Two great classics to read, read-aloud, or talk up | Mentoring in the Middle

Two great classics to read, read-aloud, or talk up

I spent part of winter break rereading Summer of the Monkeys by Wilson Rawls.  And falling in love with the book all over again.  Rawls captures boy-innocence and rambunctiousness from a bygone era, when roaming the woods around your farm felt safe, you feared disappointing your parents more than anything else, and you got along swimmingly with your grandfather, who lived a few miles down the road.        
Remember these guys?  My kids loved watching reruns when they were younger.  Rawls' books remind me of Andy and Opie, where kids ponder some of the big questions in life and are given the opportunity to work them through without anyone making fun of them or putting them down.  

I know we don't live in simple times like these anymore.  But, like many authors who bring us to different worlds, Rawls makes you feel like you're walking alongside Billy or Jay Berry through each of their adventures.  

I strongly encourage you to read these aloud to your students, or, if your students are old enough, to recommend them for their own reading.  Like much of historical fiction, the beginning chapters start off a little more slowly as they set the stage for later events, but once you get going, the books are hard to put down.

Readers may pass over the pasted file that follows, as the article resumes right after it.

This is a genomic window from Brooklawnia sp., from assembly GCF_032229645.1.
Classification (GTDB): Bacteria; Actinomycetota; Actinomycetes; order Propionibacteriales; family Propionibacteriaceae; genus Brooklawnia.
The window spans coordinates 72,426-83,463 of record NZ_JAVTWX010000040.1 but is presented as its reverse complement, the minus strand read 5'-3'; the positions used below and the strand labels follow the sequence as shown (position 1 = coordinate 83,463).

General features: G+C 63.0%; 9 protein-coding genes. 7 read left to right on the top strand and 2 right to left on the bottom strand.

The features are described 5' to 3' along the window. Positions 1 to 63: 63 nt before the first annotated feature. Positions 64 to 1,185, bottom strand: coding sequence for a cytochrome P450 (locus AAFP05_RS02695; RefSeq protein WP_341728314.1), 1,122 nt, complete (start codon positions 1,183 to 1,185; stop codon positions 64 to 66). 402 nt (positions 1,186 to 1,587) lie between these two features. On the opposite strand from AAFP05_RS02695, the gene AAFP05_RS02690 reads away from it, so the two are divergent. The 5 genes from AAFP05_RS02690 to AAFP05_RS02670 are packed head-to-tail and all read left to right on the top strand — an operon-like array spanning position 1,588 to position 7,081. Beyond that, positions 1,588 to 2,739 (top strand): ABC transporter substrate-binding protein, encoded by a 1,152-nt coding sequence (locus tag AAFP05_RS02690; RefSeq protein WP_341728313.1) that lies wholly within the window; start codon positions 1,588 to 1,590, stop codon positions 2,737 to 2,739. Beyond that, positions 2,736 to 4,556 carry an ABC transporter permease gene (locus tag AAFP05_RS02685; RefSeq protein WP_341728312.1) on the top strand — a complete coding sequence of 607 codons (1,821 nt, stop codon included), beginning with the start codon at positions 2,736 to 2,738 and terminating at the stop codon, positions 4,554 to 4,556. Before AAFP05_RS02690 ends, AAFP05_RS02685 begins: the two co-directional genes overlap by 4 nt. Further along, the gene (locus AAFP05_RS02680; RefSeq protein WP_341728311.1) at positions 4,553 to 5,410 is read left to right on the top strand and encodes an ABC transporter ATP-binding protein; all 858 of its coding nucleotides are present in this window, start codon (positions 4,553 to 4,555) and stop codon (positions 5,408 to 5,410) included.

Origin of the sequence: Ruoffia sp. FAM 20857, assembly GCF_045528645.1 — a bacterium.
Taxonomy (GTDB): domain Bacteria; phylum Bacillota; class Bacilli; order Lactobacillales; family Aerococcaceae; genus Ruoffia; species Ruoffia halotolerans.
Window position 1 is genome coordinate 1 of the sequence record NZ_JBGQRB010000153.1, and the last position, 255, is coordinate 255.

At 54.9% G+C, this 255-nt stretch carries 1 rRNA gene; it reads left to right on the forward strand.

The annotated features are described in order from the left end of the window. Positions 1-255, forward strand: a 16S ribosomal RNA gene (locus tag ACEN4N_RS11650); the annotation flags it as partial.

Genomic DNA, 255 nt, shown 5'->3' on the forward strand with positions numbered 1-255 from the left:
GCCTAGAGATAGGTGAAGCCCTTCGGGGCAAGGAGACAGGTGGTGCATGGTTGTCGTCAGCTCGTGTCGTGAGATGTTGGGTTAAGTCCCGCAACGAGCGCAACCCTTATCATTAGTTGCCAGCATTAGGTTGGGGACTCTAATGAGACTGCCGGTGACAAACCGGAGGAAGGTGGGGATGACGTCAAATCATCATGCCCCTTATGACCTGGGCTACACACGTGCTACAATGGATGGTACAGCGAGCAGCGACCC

The language is rich and lush and the challenges are thoughtful, but not fraught with the kinds of tension most kids experience today.  It's easy to escape into the Ozark mountains with either of these boys.  And the language?  Rawls expresses himself so well, with such imaginative language that there are a lot of lessons that teachers could tailored to either book.

If you're looking to have students read Where the Red Fern Grows, I have a novel study packet in my TpT store, which includes the following:

-Question for understanding
-Examine foreshadowing
-Make connections (text to text, text to self, and text to world)
-Explore the setting
-Learn vocabulary important to the story
-Determine types of figurative language (simile, metaphor, hyperbole, personification)
-Explore generalizations and overgeneralizations
-Analyze themes
-Discover causes and their effects
-Determine physical and character traits
-Compare and Contrast 
-Create a book review

I'm working on a similar one for Summer of the Monkeys.  Stay tuned!

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